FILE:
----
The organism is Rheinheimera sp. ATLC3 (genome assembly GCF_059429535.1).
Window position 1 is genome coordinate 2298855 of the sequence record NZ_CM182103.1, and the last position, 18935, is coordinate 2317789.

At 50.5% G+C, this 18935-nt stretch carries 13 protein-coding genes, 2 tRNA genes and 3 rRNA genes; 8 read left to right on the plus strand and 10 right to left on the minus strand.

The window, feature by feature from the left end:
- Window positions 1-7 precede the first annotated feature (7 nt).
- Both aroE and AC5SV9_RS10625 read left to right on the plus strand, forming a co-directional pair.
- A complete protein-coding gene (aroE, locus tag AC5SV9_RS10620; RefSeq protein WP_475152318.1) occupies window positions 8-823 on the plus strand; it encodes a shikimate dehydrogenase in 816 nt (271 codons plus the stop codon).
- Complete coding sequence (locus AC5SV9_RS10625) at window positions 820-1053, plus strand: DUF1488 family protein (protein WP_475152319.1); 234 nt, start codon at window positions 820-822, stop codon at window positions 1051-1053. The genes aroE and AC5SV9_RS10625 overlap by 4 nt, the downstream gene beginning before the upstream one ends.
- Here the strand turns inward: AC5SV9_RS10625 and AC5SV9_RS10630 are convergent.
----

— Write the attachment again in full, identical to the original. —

The organism is Rheinheimera sp. ATLC3 (genome assembly GCF_059429535.1).
Window position 1 is genome coordinate 2298855 of the sequence record NZ_CM182103.1, and the last position, 18935, is coordinate 2317789.

At 50.5% G+C, this 18935-nt stretch carries 13 protein-coding genes, 2 tRNA genes and 3 rRNA genes; 8 read left to right on the plus strand and 10 right to left on the minus strand.

The window, feature by feature from the left end:
- Window positions 1-7 precede the first annotated feature (7 nt).
- Both aroE and AC5SV9_RS10625 read left to right on the plus strand, forming a co-directional pair.
- A complete protein-coding gene (aroE, locus tag AC5SV9_RS10620; RefSeq protein WP_475152318.1) occupies window positions 8-823 on the plus strand; it encodes a shikimate dehydrogenase in 816 nt (271 codons plus the stop codon).
- Complete coding sequence (locus AC5SV9_RS10625) at window positions 820-1053, plus strand: DUF1488 family protein (protein WP_475152319.1); 234 nt, start codon at window positions 820-822, stop codon at window positions 1051-1053. The genes aroE and AC5SV9_RS10625 overlap by 4 nt, the downstream gene beginning before the upstream one ends.
- Here the strand turns inward: AC5SV9_RS10625 and AC5SV9_RS10630 are convergent.